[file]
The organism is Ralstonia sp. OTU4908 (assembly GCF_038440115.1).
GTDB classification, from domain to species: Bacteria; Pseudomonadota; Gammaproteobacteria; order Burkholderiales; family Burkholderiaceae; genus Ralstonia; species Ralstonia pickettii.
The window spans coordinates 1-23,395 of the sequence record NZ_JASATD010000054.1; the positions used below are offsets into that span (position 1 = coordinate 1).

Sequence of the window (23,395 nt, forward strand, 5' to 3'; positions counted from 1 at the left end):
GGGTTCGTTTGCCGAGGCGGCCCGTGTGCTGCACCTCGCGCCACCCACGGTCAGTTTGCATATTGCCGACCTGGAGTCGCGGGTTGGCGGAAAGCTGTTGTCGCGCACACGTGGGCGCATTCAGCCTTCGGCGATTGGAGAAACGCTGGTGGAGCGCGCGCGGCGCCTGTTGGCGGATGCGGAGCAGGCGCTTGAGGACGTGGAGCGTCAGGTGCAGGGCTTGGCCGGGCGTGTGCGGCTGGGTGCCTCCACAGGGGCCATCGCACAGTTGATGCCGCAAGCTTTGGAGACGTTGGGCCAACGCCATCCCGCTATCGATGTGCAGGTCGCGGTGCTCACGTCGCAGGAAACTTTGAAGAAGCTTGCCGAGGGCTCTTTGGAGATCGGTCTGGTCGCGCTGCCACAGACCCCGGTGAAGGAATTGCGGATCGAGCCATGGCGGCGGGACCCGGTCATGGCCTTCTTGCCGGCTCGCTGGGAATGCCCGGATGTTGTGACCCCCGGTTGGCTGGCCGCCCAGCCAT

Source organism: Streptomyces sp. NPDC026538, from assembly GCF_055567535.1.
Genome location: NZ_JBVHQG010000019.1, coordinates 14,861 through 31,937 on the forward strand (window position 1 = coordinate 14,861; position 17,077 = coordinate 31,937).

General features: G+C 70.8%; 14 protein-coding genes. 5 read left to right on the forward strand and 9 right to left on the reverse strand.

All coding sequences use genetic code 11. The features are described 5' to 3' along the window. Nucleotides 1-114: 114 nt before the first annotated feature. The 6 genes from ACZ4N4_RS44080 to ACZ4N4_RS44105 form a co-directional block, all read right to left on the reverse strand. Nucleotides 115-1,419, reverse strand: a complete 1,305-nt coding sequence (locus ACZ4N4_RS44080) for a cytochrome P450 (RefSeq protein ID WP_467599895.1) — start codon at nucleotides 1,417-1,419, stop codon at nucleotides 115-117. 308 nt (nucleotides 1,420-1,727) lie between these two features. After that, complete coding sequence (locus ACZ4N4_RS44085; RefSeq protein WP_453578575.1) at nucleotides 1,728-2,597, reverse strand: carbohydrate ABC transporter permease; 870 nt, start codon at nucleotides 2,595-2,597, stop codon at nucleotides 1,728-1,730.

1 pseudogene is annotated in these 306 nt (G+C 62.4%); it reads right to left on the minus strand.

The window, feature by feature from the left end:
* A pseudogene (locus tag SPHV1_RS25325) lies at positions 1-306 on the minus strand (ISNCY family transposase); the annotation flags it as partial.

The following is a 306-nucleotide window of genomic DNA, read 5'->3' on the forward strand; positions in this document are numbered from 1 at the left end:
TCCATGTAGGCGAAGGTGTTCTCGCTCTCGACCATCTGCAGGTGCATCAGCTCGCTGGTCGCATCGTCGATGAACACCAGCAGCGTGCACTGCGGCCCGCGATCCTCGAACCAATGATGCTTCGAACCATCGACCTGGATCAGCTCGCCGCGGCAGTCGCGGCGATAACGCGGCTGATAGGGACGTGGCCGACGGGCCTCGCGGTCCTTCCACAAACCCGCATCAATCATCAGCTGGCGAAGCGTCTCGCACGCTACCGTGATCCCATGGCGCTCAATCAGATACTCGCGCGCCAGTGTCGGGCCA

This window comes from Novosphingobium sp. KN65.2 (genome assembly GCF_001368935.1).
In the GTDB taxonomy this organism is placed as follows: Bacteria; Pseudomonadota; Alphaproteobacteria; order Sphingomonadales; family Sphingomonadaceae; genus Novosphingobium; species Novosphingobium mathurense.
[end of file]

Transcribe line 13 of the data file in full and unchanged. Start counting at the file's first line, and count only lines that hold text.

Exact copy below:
The following is a 306-nucleotide window of genomic DNA, read 5'->3' on the forward strand; positions in this document are numbered from 1 at the left end: